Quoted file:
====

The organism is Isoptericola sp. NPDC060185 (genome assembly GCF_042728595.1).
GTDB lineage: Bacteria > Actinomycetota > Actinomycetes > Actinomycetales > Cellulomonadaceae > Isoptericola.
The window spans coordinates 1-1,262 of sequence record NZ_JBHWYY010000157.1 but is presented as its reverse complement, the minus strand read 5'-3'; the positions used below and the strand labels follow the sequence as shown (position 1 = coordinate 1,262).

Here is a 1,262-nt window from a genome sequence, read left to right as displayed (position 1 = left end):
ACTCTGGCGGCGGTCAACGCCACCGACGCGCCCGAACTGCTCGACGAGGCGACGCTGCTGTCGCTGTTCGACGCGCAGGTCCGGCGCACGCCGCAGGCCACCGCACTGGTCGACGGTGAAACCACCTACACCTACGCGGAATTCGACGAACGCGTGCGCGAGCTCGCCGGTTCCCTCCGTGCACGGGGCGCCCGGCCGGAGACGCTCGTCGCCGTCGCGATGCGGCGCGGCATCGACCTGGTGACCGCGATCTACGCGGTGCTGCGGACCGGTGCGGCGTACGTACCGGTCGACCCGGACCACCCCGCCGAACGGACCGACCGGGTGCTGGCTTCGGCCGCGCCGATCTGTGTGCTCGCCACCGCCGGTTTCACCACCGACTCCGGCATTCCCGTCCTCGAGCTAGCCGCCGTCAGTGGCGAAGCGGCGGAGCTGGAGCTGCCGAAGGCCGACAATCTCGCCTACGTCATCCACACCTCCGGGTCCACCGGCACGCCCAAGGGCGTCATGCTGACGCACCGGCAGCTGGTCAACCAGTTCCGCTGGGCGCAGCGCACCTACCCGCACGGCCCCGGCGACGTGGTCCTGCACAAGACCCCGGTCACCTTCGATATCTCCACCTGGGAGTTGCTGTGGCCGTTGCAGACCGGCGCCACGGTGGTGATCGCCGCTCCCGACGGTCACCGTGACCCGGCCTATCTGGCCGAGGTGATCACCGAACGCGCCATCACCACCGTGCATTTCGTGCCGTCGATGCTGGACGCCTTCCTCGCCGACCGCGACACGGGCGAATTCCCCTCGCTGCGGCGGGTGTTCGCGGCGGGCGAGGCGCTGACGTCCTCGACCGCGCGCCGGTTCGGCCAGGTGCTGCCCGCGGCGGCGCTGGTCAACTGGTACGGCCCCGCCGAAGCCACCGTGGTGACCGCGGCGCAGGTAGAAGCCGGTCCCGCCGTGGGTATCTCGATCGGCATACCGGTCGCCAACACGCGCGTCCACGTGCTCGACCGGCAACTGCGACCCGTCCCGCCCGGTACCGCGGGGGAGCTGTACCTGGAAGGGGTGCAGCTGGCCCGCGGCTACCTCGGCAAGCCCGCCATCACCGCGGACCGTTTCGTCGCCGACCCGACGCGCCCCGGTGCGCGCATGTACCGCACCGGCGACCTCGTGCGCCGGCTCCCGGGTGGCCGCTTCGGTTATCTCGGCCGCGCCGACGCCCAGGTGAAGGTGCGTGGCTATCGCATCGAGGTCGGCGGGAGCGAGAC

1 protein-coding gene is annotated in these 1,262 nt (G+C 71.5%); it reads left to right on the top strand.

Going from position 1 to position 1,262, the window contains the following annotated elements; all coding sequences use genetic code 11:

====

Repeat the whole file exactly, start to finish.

The organism is Isoptericola sp. NPDC060185 (genome assembly GCF_042728595.1).
GTDB lineage: Bacteria > Actinomycetota > Actinomycetes > Actinomycetales > Cellulomonadaceae > Isoptericola.
The window spans coordinates 1-1,262 of sequence record NZ_JBHWYY010000157.1 but is presented as its reverse complement, the minus strand read 5'-3'; the positions used below and the strand labels follow the sequence as shown (position 1 = coordinate 1,262).

Here is a 1,262-nt window from a genome sequence, read left to right as displayed (position 1 = left end):
ACTCTGGCGGCGGTCAACGCCACCGACGCGCCCGAACTGCTCGACGAGGCGACGCTGCTGTCGCTGTTCGACGCGCAGGTCCGGCGCACGCCGCAGGCCACCGCACTGGTCGACGGTGAAACCACCTACACCTACGCGGAATTCGACGAACGCGTGCGCGAGCTCGCCGGTTCCCTCCGTGCACGGGGCGCCCGGCCGGAGACGCTCGTCGCCGTCGCGATGCGGCGCGGCATCGACCTGGTGACCGCGATCTACGCGGTGCTGCGGACCGGTGCGGCGTACGTACCGGTCGACCCGGACCACCCCGCCGAACGGACCGACCGGGTGCTGGCTTCGGCCGCGCCGATCTGTGTGCTCGCCACCGCCGGTTTCACCACCGACTCCGGCATTCCCGTCCTCGAGCTAGCCGCCGTCAGTGGCGAAGCGGCGGAGCTGGAGCTGCCGAAGGCCGACAATCTCGCCTACGTCATCCACACCTCCGGGTCCACCGGCACGCCCAAGGGCGTCATGCTGACGCACCGGCAGCTGGTCAACCAGTTCCGCTGGGCGCAGCGCACCTACCCGCACGGCCCCGGCGACGTGGTCCTGCACAAGACCCCGGTCACCTTCGATATCTCCACCTGGGAGTTGCTGTGGCCGTTGCAGACCGGCGCCACGGTGGTGATCGCCGCTCCCGACGGTCACCGTGACCCGGCCTATCTGGCCGAGGTGATCACCGAACGCGCCATCACCACCGTGCATTTCGTGCCGTCGATGCTGGACGCCTTCCTCGCCGACCGCGACACGGGCGAATTCCCCTCGCTGCGGCGGGTGTTCGCGGCGGGCGAGGCGCTGACGTCCTCGACCGCGCGCCGGTTCGGCCAGGTGCTGCCCGCGGCGGCGCTGGTCAACTGGTACGGCCCCGCCGAAGCCACCGTGGTGACCGCGGCGCAGGTAGAAGCCGGTCCCGCCGTGGGTATCTCGATCGGCATACCGGTCGCCAACACGCGCGTCCACGTGCTCGACCGGCAACTGCGACCCGTCCCGCCCGGTACCGCGGGGGAGCTGTACCTGGAAGGGGTGCAGCTGGCCCGCGGCTACCTCGGCAAGCCCGCCATCACCGCGGACCGTTTCGTCGCCGACCCGACGCGCCCCGGTGCGCGCATGTACCGCACCGGCGACCTCGTGCGCCGGCTCCCGGGTGGCCGCTTCGGTTATCTCGGCCGCGCCGACGCCCAGGTGAAGGTGCGTGGCTATCGCATCGAGGTCGGCGGGAGCGAGAC

1 protein-coding gene is annotated in these 1,262 nt (G+C 71.5%); it reads left to right on the top strand.

Going from position 1 to position 1,262, the window contains the following annotated elements; all coding sequences use genetic code 11: